Raven Sculpture

This small piece was cast from the original Argillite carving by Hoonah artist Amos Wallace. Amos was a member of the T’akdeintaan clan, his Tlingit name was Jeet Yaaw Dustaa.

Amos carved the Raven standing on a bentwood box that could contain one of the examples from above. The size of the carving allowed Amos a little more area to carve so on this piece you see the development of formline. The original piece was carved from Argillite one of three stone types that Tlingits used to make their art. The Raven is posed on top of a box that could contain daylight or knowledge, and the box itself has formline on it also. Also, in this pose of the Raven his beak is extending straight out while at other times his beak is pointing down against his chest so that the entire sculpture looks like one piece with no protuberances sticking out. Both styles are commonly used to depict birds. If this piece was a large wood carving the beak would be an add on and would have had to have been carved separate and then added on later.

Cultural Narrative: 

Yeil (Raven) is one of two moieties with Ch’áak’ (Eagle) being the other that make up the Tlingit nation. As a member of Tlingit, one must always consider how their actions affect the opposite moiety. Balance is a cultural value that is a cornerstone of Tlingit society. Every action must be considered as to how it will affect balance within the society, and when things become unbalanced it must be corrected immediately. Traditionally only Ravens could marry Eagles and only Eagles could marry Ravens. This a matrilineal society so children inherit everything through their mother’s clan, but always honor the father’s clan, again this is to maintain balance.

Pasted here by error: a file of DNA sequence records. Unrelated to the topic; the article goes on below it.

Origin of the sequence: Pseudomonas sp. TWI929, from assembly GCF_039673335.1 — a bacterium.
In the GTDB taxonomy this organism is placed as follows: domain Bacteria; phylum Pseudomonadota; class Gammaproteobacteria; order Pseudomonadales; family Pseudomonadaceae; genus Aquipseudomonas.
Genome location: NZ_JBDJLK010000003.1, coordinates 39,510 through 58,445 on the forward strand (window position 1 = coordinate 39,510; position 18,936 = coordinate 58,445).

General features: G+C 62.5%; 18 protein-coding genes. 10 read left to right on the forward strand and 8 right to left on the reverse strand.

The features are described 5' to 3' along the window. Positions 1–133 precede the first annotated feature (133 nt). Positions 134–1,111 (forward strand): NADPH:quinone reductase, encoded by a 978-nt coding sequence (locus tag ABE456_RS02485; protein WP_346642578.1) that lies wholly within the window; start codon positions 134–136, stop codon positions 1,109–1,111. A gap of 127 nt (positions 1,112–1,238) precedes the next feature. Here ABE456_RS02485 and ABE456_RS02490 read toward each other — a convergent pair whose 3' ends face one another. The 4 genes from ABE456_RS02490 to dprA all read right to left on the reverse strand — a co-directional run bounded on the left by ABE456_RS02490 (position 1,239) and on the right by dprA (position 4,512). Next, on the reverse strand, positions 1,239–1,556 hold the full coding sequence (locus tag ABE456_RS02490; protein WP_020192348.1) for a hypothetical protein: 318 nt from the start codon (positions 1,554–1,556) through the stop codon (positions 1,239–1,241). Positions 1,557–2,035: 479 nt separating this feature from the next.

Traditional Knowledge: 

Raven was considered the transformer of the physical world in Tlingit mythology and is one of two moieties of the Tlingit nation. Raven guarded the Box of Daylight and the Box of Knowledge.

Amos Wallace
Raven figurine made of carved and polished argillite.

Cast from an original Amos Wallace carving dated 1967; purchased by Indian Arts and Crafts Board representatives from Baranof's Gift Shop (Juneau, Alaska) in 1973; part of the IACB Headquarters collection (Department of the Interior, Washington, DC) until 2000 when it was transferred to NMAI.